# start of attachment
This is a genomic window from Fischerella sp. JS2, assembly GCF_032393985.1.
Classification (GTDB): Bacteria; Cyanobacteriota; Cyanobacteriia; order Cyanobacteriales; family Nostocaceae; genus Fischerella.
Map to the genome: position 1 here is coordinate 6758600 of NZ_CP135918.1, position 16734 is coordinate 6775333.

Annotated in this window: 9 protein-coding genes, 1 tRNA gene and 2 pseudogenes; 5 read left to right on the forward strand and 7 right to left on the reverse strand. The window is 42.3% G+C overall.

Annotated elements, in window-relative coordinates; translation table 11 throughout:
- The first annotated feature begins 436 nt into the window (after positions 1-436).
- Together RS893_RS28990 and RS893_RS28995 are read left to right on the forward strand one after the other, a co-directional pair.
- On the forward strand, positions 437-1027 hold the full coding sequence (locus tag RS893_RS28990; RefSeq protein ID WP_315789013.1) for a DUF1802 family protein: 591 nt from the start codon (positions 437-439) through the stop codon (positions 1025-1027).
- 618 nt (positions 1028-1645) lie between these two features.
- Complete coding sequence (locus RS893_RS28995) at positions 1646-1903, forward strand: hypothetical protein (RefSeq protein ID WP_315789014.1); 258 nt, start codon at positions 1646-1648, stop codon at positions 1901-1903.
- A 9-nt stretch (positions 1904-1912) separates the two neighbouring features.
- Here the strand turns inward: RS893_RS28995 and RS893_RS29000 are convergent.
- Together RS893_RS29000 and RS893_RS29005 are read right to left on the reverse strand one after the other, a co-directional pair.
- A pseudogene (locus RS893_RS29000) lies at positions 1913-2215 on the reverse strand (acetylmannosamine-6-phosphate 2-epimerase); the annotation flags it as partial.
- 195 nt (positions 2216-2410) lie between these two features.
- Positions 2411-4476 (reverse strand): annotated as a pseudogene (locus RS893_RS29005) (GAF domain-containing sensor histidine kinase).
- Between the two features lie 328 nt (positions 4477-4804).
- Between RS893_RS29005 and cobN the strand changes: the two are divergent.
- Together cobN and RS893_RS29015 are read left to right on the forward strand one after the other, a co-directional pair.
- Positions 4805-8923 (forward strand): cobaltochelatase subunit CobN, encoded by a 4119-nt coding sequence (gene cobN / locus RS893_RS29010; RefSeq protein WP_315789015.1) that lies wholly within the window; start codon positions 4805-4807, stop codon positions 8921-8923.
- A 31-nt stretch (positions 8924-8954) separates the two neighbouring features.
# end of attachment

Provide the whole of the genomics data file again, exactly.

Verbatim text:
This is a genomic window from Fischerella sp. JS2, assembly GCF_032393985.1.
Classification (GTDB): Bacteria; Cyanobacteriota; Cyanobacteriia; order Cyanobacteriales; family Nostocaceae; genus Fischerella.
Map to the genome: position 1 here is coordinate 6758600 of NZ_CP135918.1, position 16734 is coordinate 6775333.

Annotated in this window: 9 protein-coding genes, 1 tRNA gene and 2 pseudogenes; 5 read left to right on the forward strand and 7 right to left on the reverse strand. The window is 42.3% G+C overall.

Annotated elements, in window-relative coordinates; translation table 11 throughout:
- The first annotated feature begins 436 nt into the window (after positions 1-436).
- Together RS893_RS28990 and RS893_RS28995 are read left to right on the forward strand one after the other, a co-directional pair.
- On the forward strand, positions 437-1027 hold the full coding sequence (locus tag RS893_RS28990; RefSeq protein ID WP_315789013.1) for a DUF1802 family protein: 591 nt from the start codon (positions 437-439) through the stop codon (positions 1025-1027).
- 618 nt (positions 1028-1645) lie between these two features.
- Complete coding sequence (locus RS893_RS28995) at positions 1646-1903, forward strand: hypothetical protein (RefSeq protein ID WP_315789014.1); 258 nt, start codon at positions 1646-1648, stop codon at positions 1901-1903.
- A 9-nt stretch (positions 1904-1912) separates the two neighbouring features.
- Here the strand turns inward: RS893_RS28995 and RS893_RS29000 are convergent.
- Together RS893_RS29000 and RS893_RS29005 are read right to left on the reverse strand one after the other, a co-directional pair.
- A pseudogene (locus RS893_RS29000) lies at positions 1913-2215 on the reverse strand (acetylmannosamine-6-phosphate 2-epimerase); the annotation flags it as partial.
- 195 nt (positions 2216-2410) lie between these two features.
- Positions 2411-4476 (reverse strand): annotated as a pseudogene (locus RS893_RS29005) (GAF domain-containing sensor histidine kinase).
- Between the two features lie 328 nt (positions 4477-4804).
- Between RS893_RS29005 and cobN the strand changes: the two are divergent.
- Together cobN and RS893_RS29015 are read left to right on the forward strand one after the other, a co-directional pair.
- Positions 4805-8923 (forward strand): cobaltochelatase subunit CobN, encoded by a 4119-nt coding sequence (gene cobN / locus RS893_RS29010; RefSeq protein WP_315789015.1) that lies wholly within the window; start codon positions 4805-4807, stop codon positions 8921-8923.
- A 31-nt stretch (positions 8924-8954) separates the two neighbouring features.